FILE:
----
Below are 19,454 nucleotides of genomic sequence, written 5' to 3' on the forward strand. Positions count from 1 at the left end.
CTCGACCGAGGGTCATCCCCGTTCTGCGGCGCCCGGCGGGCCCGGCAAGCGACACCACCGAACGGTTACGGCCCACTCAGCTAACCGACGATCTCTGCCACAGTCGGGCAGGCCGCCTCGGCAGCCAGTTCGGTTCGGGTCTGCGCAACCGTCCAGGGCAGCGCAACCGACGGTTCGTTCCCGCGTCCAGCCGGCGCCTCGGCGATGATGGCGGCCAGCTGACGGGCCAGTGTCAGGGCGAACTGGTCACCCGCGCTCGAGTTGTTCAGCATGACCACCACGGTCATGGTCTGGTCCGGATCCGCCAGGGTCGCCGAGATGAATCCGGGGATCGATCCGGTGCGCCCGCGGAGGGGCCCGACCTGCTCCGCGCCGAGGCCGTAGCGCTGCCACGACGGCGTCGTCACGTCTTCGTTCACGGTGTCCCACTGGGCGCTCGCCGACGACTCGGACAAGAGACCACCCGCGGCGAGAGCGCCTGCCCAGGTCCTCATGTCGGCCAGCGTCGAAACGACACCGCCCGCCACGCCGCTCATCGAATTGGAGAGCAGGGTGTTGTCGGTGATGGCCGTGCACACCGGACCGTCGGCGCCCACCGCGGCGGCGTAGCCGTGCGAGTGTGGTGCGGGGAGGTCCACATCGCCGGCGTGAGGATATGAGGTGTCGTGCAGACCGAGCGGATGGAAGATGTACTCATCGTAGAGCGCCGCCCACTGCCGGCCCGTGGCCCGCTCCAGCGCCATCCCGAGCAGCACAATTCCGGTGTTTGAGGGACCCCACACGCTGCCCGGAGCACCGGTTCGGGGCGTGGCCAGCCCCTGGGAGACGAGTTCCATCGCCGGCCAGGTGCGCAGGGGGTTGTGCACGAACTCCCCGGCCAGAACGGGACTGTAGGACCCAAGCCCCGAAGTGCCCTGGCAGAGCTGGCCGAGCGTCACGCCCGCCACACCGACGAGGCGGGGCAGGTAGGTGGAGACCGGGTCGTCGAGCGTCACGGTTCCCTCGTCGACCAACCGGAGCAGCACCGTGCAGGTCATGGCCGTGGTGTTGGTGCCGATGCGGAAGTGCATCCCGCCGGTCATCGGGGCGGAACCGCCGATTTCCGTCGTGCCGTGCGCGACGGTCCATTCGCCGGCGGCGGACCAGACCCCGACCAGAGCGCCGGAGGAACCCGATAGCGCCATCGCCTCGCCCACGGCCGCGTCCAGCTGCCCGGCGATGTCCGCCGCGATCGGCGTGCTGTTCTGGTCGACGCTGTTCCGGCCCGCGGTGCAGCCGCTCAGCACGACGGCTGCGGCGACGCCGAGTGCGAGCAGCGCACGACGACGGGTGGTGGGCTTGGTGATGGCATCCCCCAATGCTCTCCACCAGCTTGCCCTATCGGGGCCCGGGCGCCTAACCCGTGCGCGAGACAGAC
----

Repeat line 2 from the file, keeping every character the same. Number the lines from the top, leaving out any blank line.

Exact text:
CTCGACCGAGGGTCATCCCCGTTCTGCGGCGCCCGGCGGGCCCGGCAAGCGACACCACCGAACGGTTACGGCCCACTCAGCTAACCGACGATCTCTGCCACAGTCGGGCAGGCCGCCTCGGCAGCCAGTTCGGTTCGGGTCTGCGCAACCGTCCAGGGCAGCGCAACCGACGGTTCGTTCCCGCGTCCAGCCGGCGCCTCGGCGATGATGGCGGCCAGCTGACGGGCCAGTGTCAGGGCGAACTGGTCACCCGCGCTCGAGTTGTTCAGCATGACCACCACGGTCATGGTCTGGTCCGGATCCGCCAGGGTCGCCGAGATGAATCCGGGGATCGATCCGGTGCGCCCGCGGAGGGGCCCGACCTGCTCCGCGCCGAGGCCGTAGCGCTGCCACGACGGCGTCGTCACGTCTTCGTTCACGGTGTCCCACTGGGCGCTCGCCGACGACTCGGACAAGAGACCACCCGCGGCGAGAGCGCCTGCCCAGGTCCTCATGTCGGCCAGCGTCGAAACGACACCGCCCGCCACGCCGCTCATCGAATTGGAGAGCAGGGTGTTGTCGGTGATGGCCGTGCACACCGGACCGTCGGCGCCCACCGCGGCGGCGTAGCCGTGCGAGTGTGGTGCGGGGAGGTCCACATCGCCGGCGTGAGGATATGAGGTGTCGTGCAGACCGAGCGGATGGAAGATGTACTCATCGTAGAGCGCCGCCCACTGCCGGCCCGTGGCCCGCTCCAGCGCCATCCCGAGCAGCACAATTCCGGTGTTTGAGGGACCCCACACGCTGCCCGGAGCACCGGTTCGGGGCGTGGCCAGCCCCTGGGAGACGAGTTCCATCGCCGGCCAGGTGCGCAGGGGGTTGTGCACGAACTCCCCGGCCAGAACGGGACTGTAGGACCCAAGCCCCGAAGTGCCCTGGCAGAGCTGGCCGAGCGTCACGCCCGCCACACCGACGAGGCGGGGCAGGTAGGTGGAGACCGGGTCGTCGAGCGTCACGGTTCCCTCGTCGACCAACCGGAGCAGCACCGTGCAGGTCATGGCCGTGGTGTTGGTGCCGATGCGGAAGTGCATCCCGCCGGTCATCGGGGCGGAACCGCCGATTTCCGTCGTGCCGTGCGCGACGGTCCATTCGCCGGCGGCGGACCAGACCCCGACCAGAGCGCCGGAGGAACCCGATAGCGCCATCGCCTCGCCCACGGCCGCGTCCAGCTGCCCGGCGATGTCCGCCGCGATCGGCGTGCTGTTCTGGTCGACGCTGTTCCGGCCCGCGGTGCAGCCGCTCAGCACGACGGCTGCGGCGACGCCGAGTGCGAGCAGCGCACGACGACGGGTGGTGGGCTTGGTGATGGCATCCCCCAATGCTCTCCACCAGCTTGCCCTATCGGGGCCCGGGCGCCTAACCCGTGCGCGAGACAGAC